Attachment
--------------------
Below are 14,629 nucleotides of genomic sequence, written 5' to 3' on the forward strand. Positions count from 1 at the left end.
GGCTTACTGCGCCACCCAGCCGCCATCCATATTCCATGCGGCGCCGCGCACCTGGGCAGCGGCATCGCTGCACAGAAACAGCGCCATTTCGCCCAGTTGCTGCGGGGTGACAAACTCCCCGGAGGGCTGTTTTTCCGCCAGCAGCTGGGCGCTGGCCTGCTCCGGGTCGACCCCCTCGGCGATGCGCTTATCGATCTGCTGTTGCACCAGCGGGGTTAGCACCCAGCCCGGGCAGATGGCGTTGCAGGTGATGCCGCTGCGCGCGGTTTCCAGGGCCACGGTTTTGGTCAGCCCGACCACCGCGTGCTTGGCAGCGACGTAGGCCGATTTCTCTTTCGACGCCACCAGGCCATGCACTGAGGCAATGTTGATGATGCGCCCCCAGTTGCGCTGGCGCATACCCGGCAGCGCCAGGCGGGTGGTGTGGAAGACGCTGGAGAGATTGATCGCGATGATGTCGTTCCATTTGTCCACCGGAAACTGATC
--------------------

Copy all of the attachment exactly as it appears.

Below are 14,629 nucleotides of genomic sequence, written 5' to 3' on the forward strand. Positions count from 1 at the left end.
GGCTTACTGCGCCACCCAGCCGCCATCCATATTCCATGCGGCGCCGCGCACCTGGGCAGCGGCATCGCTGCACAGAAACAGCGCCATTTCGCCCAGTTGCTGCGGGGTGACAAACTCCCCGGAGGGCTGTTTTTCCGCCAGCAGCTGGGCGCTGGCCTGCTCCGGGTCGACCCCCTCGGCGATGCGCTTATCGATCTGCTGTTGCACCAGCGGGGTTAGCACCCAGCCCGGGCAGATGGCGTTGCAGGTGATGCCGCTGCGCGCGGTTTCCAGGGCCACGGTTTTGGTCAGCCCGACCACCGCGTGCTTGGCAGCGACGTAGGCCGATTTCTCTTTCGACGCCACCAGGCCATGCACTGAGGCAATGTTGATGATGCGCCCCCAGTTGCGCTGGCGCATACCCGGCAGCGCCAGGCGGGTGGTGTGGAAGACGCTGGAGAGATTGATCGCGATGATGTCGTTCCATTTGTCCACCGGAAACTGATC